U.S. skater Nagasu wins world short program; Olympic champ Kim 7th
A month ago, as the Winter Olympics ended, I wrote a blog saying the most enduring memory I would take from Vancouver was a vision of Mirai Nagasu as the next Olympic women's figure skating champion.
With a stunning performance in the short program at the World Championships in Turin, Italy, Nagasu stands first with 70.40 points going into Saturday's free skate.
Even more stunningly, she took a 10-point lead over Olympic champion and reigning world champion Kim Yuna of South Korea, who had problems on three different types of skating elements and wound up 7th with 60.30 points, 18 fewer than her world-record score in Vancouver.
Given her recent level of excellence, it was undoubtedly the worst short program of Kim's career at the senior level, although she had lower scores twice before, at the 2008 worlds and 2007 Cup of China.
An aborted entry meant Kim got no credit for her layback spin. She was given level 1 - of a possible 4- for the spiral, with a negative grade of execution, and the triple flip was downgraded to a double. Kim, who has won her last six international events, said later she had never before missed an element other than a jump.
"I was a little scared to compete again," Kim said. "The Olympic Games were my goal, and I wasn't sure I could fight again for the World Championships. But tomorrow I will fight, because my motivation is still high. I have to forget about this."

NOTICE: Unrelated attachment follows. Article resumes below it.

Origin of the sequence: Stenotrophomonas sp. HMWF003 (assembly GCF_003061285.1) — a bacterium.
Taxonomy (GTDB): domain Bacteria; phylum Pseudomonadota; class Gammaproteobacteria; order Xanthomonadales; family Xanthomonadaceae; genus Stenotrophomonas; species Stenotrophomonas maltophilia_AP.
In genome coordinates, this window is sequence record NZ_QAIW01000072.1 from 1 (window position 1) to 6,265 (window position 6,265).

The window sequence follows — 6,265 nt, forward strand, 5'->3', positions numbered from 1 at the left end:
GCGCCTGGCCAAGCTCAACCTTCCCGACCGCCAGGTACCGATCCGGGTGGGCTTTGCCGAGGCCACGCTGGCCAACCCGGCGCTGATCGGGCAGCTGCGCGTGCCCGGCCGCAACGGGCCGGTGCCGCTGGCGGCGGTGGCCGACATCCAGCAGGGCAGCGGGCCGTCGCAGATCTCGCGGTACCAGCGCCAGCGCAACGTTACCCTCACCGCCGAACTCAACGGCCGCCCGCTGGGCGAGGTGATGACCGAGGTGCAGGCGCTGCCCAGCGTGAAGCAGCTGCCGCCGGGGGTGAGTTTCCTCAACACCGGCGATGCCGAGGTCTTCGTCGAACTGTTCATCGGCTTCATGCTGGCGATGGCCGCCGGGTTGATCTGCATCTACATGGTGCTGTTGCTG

Nagasu's score -- five points better than her 2-year-old personal best short program -- gave her a lead of 2.32 points over Olympic silver medalist Mao Asada of Japan.
"I'm trying not to think about (the free skate)," said Nagasu, a world meet rookie now in position to become the first U.S. woman to win a world medal since Kimmie Meissner took the title in 2006.
Showing the same confidence that carried her to 4th at the Olympics, Nagasu upped her technical ante with a triple-triple on the opening combination (the second jump was downgraded to a double). It was her third straight strong short program performance in a major event, following those at the U.S. Championships and the Olympics.
Asada lost at least five points when the triple axel in her combination was called a double. That mistake accounted for the difference between the score Friday (68.08) and her 73.78 last month in Vancouver, where she became the first woman to land a triple axel in an Olympic short program.
"Of course, I'm very disappointed because of the downgraded axel, but I think I was able to perform relatively well," Asada said.
The top two in Friday's ice dance final repeated their Olympic finish, with Tessa Virtue and Scott Moir of Canada taking gold and Meryl Davis and Charlie White of the U.S. earning silver.
-- Philip Hersh
Photos, top to bottom: Mirai Nagasu points one finger as she reacts to seeing she is first in the short program. Credit: Damien Meyer / Getty Images. Kim Yuna has an expression and gesture of disbelief after her badly flawed performance. Credit: Paul Chiasson / Associated Press. Nagasu shows her grace and extension during a spiral sequence. Credit: Damien Meyer / Getty Images